Ban on wearing the Islamic headscarf by a university professor while teaching. The limitation is justified in the light of the neutrality imposed by the principle of secularism in Turkey. The application, which alleges a violation of Article 9 of the ECHR, is therefore manifestly ill-founded
Art. 9 ECHR
1. While freedom of religion is in the first place a matter of individual conscience, it also implies freedom to manifest one’s religion alone and in private or in community with others, in public and within the circle of those whose faith one shares. Article 9 does not, however, protect every act motivated or inspired by a religion or belief. It does not always guarantee the right to behave in a manner governed by a religious belief and does not confer on people who do so the right to disregard rules that have proved to be justified.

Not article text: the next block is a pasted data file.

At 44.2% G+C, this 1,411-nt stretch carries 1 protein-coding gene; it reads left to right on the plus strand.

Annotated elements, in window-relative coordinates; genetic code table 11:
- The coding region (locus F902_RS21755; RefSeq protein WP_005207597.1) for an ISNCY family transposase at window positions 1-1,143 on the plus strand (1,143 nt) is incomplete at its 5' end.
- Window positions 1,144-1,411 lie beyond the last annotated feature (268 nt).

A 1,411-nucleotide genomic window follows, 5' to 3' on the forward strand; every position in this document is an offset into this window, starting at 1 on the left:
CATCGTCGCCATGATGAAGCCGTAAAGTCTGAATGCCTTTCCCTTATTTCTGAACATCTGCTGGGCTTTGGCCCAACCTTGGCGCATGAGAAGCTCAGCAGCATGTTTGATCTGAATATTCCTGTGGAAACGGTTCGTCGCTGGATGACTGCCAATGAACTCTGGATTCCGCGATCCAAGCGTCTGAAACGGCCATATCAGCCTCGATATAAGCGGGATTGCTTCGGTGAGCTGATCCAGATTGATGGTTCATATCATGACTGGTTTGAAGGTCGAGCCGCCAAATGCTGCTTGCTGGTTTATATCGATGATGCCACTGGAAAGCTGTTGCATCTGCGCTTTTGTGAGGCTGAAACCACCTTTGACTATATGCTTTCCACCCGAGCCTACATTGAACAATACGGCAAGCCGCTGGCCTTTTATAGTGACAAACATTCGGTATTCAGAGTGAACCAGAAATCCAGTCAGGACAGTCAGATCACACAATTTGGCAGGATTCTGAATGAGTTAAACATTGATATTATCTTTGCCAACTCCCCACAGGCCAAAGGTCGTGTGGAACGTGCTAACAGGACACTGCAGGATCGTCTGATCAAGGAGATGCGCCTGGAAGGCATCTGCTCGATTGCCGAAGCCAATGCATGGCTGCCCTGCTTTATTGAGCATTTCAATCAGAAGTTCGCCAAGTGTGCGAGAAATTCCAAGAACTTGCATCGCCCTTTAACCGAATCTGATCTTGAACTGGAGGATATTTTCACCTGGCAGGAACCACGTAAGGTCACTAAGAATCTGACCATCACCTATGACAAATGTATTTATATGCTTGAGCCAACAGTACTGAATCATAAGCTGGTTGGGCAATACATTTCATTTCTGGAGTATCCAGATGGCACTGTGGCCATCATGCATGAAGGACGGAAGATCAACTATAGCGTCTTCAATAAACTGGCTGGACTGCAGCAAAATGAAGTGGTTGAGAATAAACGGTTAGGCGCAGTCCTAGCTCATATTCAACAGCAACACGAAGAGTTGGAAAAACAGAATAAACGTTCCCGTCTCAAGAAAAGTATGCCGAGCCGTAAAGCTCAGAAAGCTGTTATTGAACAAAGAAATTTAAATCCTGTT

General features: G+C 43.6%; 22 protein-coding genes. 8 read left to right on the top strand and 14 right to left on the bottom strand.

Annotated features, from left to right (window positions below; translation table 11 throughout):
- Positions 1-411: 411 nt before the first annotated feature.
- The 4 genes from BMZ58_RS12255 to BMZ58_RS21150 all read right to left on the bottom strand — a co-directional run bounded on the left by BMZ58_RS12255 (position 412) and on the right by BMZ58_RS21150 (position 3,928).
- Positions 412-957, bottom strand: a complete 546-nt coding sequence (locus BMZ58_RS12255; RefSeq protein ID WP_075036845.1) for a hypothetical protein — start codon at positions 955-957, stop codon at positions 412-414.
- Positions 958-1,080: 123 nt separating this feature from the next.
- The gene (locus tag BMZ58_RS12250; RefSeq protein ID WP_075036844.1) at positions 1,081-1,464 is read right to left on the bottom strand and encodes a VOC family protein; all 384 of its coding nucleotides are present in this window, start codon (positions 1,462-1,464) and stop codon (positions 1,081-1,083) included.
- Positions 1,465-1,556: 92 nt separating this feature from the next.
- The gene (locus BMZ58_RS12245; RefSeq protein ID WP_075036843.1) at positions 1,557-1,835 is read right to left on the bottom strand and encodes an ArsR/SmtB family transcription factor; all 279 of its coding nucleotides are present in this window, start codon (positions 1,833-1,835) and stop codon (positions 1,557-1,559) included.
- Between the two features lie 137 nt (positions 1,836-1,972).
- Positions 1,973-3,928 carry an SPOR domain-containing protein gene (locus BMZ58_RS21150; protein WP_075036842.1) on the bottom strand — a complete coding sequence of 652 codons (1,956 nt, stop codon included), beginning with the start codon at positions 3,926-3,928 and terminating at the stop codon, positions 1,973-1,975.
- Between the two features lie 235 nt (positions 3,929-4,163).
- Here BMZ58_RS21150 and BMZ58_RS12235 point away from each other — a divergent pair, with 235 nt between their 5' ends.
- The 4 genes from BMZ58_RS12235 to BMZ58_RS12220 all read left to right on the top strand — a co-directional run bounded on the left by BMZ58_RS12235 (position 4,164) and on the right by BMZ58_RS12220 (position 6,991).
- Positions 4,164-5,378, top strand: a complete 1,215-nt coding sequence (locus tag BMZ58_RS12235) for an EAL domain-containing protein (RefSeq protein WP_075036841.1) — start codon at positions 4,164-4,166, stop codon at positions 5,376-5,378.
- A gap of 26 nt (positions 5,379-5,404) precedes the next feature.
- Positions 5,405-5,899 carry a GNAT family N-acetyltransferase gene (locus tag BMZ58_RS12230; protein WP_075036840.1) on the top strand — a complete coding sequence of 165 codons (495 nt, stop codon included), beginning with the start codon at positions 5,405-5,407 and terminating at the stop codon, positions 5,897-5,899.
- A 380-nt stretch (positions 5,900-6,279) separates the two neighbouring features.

2. These principles apply also to public servants. Although it is legitimate for a State to impose on public servants, on account of their status, a duty to refrain from any ostentation in the expression of their religious beliefs in public, public servants are individuals and, as such, qualify for the protection of Article 9 of the Convention. It therefore falls to the Court, having regard to the circumstances of each case, to determine whether a fair balance has been struck between the fundamental right of the individual to freedom of religion and the legitimate interest of a democratic State in ensuring that its public service properly furthers the purposes enumerated in Article 9 § 2.